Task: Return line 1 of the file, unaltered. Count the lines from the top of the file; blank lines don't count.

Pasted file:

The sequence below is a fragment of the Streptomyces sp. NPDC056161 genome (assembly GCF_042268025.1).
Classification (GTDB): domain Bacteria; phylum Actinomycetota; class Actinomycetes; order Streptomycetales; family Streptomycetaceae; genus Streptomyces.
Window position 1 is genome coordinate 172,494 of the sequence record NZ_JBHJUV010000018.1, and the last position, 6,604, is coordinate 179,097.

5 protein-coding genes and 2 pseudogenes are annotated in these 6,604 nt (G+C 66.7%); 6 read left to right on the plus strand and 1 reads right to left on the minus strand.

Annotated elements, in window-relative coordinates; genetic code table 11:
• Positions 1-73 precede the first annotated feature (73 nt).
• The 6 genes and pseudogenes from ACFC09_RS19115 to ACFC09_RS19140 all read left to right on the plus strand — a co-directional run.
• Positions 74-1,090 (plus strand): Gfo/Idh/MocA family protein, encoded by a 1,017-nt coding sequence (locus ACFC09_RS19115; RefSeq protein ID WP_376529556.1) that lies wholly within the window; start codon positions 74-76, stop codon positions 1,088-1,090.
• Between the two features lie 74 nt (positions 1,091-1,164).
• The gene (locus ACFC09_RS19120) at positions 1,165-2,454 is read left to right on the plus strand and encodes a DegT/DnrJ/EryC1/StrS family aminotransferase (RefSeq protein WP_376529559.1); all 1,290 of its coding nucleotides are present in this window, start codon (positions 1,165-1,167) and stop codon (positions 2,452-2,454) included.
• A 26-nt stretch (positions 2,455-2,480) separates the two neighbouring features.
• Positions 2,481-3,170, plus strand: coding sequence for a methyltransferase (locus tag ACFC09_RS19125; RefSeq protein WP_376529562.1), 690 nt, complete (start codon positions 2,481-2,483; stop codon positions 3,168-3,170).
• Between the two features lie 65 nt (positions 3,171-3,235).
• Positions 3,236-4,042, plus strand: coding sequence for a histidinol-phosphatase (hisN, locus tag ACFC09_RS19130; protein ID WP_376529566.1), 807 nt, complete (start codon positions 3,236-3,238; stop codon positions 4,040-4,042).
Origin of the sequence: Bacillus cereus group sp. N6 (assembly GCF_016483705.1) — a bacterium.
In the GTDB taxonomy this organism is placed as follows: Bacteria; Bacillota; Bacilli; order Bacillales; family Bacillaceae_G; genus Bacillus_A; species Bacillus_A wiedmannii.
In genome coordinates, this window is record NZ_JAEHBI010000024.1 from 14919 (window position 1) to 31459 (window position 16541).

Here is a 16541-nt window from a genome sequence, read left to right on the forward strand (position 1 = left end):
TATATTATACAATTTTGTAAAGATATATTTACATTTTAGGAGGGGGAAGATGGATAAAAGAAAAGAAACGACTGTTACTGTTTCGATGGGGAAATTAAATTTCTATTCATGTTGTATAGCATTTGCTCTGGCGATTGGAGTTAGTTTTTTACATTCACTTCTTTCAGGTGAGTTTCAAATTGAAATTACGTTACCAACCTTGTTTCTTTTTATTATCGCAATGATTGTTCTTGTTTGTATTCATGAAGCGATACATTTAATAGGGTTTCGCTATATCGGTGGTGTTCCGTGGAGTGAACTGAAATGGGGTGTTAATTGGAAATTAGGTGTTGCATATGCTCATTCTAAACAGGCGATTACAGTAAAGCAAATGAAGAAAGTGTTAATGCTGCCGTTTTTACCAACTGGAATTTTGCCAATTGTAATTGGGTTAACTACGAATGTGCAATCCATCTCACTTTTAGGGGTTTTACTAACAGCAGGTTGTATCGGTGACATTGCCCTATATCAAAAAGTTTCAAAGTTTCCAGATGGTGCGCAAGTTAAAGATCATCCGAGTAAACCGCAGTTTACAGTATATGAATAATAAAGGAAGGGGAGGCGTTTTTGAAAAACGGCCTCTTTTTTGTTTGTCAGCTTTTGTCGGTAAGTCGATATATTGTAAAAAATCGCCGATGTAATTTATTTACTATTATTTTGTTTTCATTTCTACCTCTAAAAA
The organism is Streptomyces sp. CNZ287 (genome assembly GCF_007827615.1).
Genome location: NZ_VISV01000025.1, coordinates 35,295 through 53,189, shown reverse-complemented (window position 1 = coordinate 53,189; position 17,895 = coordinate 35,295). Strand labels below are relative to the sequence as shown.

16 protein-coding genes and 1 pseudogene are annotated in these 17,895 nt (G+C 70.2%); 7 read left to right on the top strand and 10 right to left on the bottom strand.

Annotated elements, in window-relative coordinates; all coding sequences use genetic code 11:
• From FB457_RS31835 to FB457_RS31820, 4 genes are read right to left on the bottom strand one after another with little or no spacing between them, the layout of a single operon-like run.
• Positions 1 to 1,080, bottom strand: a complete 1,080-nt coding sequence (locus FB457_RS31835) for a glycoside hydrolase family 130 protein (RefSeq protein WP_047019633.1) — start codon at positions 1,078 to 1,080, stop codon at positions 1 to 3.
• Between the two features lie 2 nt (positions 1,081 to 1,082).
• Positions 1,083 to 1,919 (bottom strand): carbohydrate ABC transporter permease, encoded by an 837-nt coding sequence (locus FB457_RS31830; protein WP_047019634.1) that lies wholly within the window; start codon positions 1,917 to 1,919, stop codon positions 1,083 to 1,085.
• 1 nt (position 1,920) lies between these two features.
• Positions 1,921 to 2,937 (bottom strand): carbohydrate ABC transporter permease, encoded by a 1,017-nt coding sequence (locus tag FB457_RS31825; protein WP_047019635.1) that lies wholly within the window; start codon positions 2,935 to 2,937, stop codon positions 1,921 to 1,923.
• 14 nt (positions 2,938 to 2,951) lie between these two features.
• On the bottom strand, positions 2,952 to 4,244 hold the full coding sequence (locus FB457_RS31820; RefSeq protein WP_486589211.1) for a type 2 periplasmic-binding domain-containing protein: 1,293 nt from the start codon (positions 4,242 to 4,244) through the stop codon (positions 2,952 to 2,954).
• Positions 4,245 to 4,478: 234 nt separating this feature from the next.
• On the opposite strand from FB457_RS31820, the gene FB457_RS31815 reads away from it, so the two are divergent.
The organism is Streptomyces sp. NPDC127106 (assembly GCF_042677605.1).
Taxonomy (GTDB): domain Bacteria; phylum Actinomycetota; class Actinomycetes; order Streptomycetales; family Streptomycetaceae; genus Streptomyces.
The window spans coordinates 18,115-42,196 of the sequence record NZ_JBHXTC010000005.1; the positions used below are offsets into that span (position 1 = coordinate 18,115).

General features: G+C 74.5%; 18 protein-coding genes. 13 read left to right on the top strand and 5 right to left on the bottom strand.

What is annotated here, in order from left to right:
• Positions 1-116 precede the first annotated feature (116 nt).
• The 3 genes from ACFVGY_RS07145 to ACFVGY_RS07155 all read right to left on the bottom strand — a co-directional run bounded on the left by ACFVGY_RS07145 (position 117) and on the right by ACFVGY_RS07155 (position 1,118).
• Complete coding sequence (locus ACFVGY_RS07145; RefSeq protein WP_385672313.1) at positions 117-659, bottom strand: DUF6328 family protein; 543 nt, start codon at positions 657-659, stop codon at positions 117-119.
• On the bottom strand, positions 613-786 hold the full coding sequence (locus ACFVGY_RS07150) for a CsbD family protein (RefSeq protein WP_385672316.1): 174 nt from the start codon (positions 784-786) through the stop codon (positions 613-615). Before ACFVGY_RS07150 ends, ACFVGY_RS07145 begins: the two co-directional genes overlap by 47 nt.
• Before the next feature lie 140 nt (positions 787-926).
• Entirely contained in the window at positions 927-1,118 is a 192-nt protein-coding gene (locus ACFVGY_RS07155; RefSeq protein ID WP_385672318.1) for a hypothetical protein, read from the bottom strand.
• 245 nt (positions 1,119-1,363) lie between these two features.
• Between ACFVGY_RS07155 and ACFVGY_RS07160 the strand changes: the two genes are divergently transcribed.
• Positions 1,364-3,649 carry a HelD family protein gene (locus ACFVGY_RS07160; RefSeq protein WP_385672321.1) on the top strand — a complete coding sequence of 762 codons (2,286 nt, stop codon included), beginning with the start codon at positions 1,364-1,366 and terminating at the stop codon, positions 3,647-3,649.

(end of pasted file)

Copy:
The sequence below is a fragment of the Streptomyces sp. NPDC056161 genome (assembly GCF_042268025.1).